I know it may seem strange, but we can literally call advertisements “good” or “bad”. It seems simple, however it’s as simple as the tip of an iceberg. Underneath the lightly put evaluation is usually a critique involving a justification in terms of strategy, creativity and execution. For my final post, I am going to discuss 2 main advertisements, one that I deem “good” and the other “bad”, with support to my blunt answer using the evaluation technique mentioned earlier. The 2 advertisements will be taken from my past posts so there’s nothing new to see here!
Before we get into the interesting stuff, I thought we could start with a few simple definitions to keep us all on the same page with regards to the evaluation.
Strategy = “The means by which an individual or business accomplishes objectives” (Wells et al. 2011. p.475.)
Creative strategy = “The determination of the right of message for a particular target audience, a message approach that delivers the advertising objectives” (Wells et al. 2011. p.462.)
Execution = “Refers to the various ways an advertising idea is presented as an advertisement” (Wells et al. 2011. p.463.)
.. For the last time
Oh and while I have you here, since this is my last post I wanted to thank you for your readership. I hope you enjoyed my IMC blog as much as I enjoyed creating it!:)
Advertising campaign: Nike “Just Do It.”
Yep, you had it right, of course I was going to choose Nike!
The incredible brand campaign (for this exercise I will just refer to this print media advertisement) came from a simple comment made at a meeting with the Advertising executives. As I wrote previously in my Advertisements by Category Post, The story goes like this, according to the Centre for Applied Research, “Dan Weiden, [spoke] admiringly of Nike’s can-do attitude, [and] reportedly said, “You Nike guys, you just do it.” The rest, as they say, is (advertising) history” (Nike’s “Just Do It” Advertising Campaign).
At the time of this particular advertising campaign in 1988, Nike were beginning to take the fall to competing sporting goods giant Reebok. It can be understood from this negative business viewpoint, Nike were looking to use their advertising campaign as a tool to take back their share of the market (and some more). This short and sharp copy “Just Do It” supported by the household image of the “swoosh” is the simple and clever advertising that led to the fulfillment of Nike’s business objectives, that being dominant market share and a strong brand awareness. It allowed Nike to expand and dominate the sporting goods market. Having a strong brand image permitted Nike to command higher prices leading to a larger revenue and in turn the creation of a competitive advantage against the main rival and issue to Nike at the time, Reebok. For a bit of quick theory, this advertisement most definitely adopts a soft selling strategy approach (Wells et al. 2011).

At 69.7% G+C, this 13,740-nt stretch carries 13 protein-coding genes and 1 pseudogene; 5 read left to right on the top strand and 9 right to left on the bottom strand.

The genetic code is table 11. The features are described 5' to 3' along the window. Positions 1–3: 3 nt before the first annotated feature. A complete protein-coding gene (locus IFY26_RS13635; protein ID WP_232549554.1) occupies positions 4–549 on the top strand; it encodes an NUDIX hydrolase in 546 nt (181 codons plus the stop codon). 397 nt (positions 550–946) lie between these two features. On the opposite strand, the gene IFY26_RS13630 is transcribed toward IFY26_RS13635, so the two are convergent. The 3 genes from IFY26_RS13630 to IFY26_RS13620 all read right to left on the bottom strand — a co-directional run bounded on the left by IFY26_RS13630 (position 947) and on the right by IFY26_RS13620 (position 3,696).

The creativity in this campaign can only be described as timeless. The advertising agency Wieden & Kennedy spoke not only directly to the sporting goods consumer, but every other consumer that could possibly relate to having (or in this case wanting) a “Just Do It” attitude. The sharp and concise message, “Just Do It” cut through the clutter of the opposing sporting goods advertising campaigns due to its revolutionary nature in 1988.
The advertisement is presented in this image in the form of a print media ad, however the campaign is still alive and continues to run taking many media shapes. The following images are examples of the “Just Do It” advertising campaign creative executions that are still used today in various newer forms to keep the brand fresh, innovative and up-to-date.
Advertising campaign: Tourism Australia “Where the bloody hell are you?”